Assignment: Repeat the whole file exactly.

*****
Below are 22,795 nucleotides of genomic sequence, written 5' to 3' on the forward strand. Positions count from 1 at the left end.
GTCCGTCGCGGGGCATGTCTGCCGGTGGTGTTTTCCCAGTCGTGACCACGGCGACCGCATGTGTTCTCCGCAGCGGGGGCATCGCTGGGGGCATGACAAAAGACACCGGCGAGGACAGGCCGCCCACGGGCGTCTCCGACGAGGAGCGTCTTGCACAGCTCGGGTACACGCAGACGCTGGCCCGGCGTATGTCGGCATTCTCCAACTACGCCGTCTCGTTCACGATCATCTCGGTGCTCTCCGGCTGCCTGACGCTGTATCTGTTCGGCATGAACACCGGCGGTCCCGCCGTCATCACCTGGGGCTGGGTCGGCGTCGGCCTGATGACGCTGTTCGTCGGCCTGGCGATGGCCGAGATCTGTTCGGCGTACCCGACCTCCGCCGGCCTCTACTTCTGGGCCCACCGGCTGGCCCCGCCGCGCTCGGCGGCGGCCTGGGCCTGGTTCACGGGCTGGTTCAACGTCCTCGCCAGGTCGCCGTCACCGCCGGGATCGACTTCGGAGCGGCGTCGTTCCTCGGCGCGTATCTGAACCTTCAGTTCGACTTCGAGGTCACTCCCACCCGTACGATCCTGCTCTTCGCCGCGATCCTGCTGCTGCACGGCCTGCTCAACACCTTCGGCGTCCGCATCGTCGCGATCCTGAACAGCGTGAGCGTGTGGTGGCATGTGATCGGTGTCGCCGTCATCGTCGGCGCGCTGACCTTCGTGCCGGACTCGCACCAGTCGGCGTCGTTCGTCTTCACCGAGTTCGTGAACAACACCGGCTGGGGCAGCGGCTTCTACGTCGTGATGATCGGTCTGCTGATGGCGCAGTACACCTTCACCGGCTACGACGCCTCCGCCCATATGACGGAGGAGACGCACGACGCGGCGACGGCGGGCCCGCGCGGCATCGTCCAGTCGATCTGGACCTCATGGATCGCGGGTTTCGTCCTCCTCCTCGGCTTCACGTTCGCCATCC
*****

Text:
Below are 22,795 nucleotides of genomic sequence, written 5' to 3' on the forward strand. Positions count from 1 at the left end.
GTCCGTCGCGGGGCATGTCTGCCGGTGGTGTTTTCCCAGTCGTGACCACGGCGACCGCATGTGTTCTCCGCAGCGGGGGCATCGCTGGGGGCATGACAAAAGACACCGGCGAGGACAGGCCGCCCACGGGCGTCTCCGACGAGGAGCGTCTTGCACAGCTCGGGTACACGCAGACGCTGGCCCGGCGTATGTCGGCATTCTCCAACTACGCCGTCTCGTTCACGATCATCTCGGTGCTCTCCGGCTGCCTGACGCTGTATCTGTTCGGCATGAACACCGGCGGTCCCGCCGTCATCACCTGGGGCTGGGTCGGCGTCGGCCTGATGACGCTGTTCGTCGGCCTGGCGATGGCCGAGATCTGTTCGGCGTACCCGACCTCCGCCGGCCTCTACTTCTGGGCCCACCGGCTGGCCCCGCCGCGCTCGGCGGCGGCCTGGGCCTGGTTCACGGGCTGGTTCAACGTCCTCGCCAGGTCGCCGTCACCGCCGGGATCGACTTCGGAGCGGCGTCGTTCCTCGGCGCGTATCTGAACCTTCAGTTCGACTTCGAGGTCACTCCCACCCGTACGATCCTGCTCTTCGCCGCGATCCTGCTGCTGCACGGCCTGCTCAACACCTTCGGCGTCCGCATCGTCGCGATCCTGAACAGCGTGAGCGTGTGGTGGCATGTGATCGGTGTCGCCGTCATCGTCGGCGCGCTGACCTTCGTGCCGGACTCGCACCAGTCGGCGTCGTTCGTCTTCACCGAGTTCGTGAACAACACCGGCTGGGGCAGCGGCTTCTACGTCGTGATGATCGGTCTGCTGATGGCGCAGTACACCTTCACCGGCTACGACGCCTCCGCCCATATGACGGAGGAGACGCACGACGCGGCGACGGCGGGCCCGCGCGGCATCGTCCAGTCGATCTGGACCTCATGGATCGCGGGTTTCGTCCTCCTCCTCGGCTTCACGTTCGCCATCC